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Last edited 24 May 2019
Vapour permeability, or "Breathability" in a building refers to the ease with which water vapour passes through building elements. Building elements where vapour permeability is poorly designed can result in condensation, leading to unhealthy living environments and degradation of fabric.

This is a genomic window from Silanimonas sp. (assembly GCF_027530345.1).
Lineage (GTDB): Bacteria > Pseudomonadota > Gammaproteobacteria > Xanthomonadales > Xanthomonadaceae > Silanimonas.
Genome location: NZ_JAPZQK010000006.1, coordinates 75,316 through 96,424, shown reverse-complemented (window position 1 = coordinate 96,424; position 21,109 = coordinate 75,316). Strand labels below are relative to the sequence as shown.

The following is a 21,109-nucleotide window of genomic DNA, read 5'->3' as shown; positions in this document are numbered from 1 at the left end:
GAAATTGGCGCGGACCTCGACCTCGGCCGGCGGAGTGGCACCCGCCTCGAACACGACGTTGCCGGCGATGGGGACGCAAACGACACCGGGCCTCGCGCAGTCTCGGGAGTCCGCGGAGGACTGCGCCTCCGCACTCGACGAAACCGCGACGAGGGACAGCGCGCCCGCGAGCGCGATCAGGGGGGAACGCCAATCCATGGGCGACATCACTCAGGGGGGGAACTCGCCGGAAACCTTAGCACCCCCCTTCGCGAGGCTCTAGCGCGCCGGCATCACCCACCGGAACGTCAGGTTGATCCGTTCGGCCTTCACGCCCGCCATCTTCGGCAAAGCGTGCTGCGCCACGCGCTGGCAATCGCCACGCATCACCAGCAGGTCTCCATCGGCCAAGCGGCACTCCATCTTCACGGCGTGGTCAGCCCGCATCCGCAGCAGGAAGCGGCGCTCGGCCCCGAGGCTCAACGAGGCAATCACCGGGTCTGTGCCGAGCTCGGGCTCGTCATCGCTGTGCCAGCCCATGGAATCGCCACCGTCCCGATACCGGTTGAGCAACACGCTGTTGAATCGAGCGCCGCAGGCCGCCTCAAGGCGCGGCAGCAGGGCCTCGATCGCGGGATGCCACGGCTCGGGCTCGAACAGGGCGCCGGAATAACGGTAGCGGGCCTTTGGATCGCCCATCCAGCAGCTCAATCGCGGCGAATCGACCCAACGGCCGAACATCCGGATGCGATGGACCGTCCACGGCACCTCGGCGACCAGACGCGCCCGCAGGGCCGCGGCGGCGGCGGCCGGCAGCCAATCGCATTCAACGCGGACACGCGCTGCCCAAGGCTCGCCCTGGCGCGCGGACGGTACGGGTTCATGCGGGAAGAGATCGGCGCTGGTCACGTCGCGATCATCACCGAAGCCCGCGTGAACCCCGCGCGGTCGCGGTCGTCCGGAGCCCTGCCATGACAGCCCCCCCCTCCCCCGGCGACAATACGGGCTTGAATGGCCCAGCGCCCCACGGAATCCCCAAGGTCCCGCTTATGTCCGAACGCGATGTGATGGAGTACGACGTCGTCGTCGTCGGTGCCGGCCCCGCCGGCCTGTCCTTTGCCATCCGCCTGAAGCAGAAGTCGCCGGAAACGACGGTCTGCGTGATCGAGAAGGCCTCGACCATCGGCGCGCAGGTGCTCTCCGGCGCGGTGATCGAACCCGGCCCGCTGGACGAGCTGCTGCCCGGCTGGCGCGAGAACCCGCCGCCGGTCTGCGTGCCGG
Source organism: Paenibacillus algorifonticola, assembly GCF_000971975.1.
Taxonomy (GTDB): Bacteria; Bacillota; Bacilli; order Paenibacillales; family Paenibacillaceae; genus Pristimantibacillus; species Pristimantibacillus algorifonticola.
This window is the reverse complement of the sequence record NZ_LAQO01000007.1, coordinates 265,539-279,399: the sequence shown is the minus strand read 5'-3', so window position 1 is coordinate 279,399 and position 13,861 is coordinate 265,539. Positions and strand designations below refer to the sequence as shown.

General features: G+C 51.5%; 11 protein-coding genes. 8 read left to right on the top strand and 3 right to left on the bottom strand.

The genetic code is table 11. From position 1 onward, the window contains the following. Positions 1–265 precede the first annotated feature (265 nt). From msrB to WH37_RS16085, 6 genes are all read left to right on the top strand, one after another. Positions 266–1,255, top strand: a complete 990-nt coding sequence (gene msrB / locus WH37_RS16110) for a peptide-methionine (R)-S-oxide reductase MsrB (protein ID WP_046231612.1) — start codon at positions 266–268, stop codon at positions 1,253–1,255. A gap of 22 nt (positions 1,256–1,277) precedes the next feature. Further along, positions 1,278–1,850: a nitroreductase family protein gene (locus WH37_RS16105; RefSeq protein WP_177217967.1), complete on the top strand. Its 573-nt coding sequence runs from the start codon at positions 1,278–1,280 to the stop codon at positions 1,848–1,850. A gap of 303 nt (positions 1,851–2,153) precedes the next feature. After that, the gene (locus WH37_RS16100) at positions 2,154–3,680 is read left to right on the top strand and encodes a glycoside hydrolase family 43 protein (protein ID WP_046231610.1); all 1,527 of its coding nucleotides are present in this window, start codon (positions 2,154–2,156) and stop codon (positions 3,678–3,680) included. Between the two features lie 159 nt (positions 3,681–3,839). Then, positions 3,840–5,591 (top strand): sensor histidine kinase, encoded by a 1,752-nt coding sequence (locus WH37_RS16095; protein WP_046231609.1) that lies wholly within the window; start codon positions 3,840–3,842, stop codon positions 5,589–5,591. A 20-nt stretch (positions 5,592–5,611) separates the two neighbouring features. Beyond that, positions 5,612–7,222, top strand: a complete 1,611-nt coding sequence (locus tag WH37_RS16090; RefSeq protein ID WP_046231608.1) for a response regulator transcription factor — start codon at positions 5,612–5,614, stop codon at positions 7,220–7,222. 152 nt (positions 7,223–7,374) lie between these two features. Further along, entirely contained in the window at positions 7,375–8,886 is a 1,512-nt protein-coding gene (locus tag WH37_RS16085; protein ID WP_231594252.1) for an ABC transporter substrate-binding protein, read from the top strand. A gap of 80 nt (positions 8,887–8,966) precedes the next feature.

Vapour permeability can be expressed in several ways:
- vapour resistivity of a material, measured in GNs/kgm (giga Newton seconds per kilogram metre) or MNs/gm (mega Newton seconds per gram metre)
- vapour resistance for a given thickness of material, in GNs/kg or MNs/g
- vapour resistance factor, also known as th µ-value, which is the resistivity of a material relative to that of still air. It is a factor, and has no units.
- "perms", short for permeability, used commonly in North America, measured in grains/(ft2 ·h·inHg)
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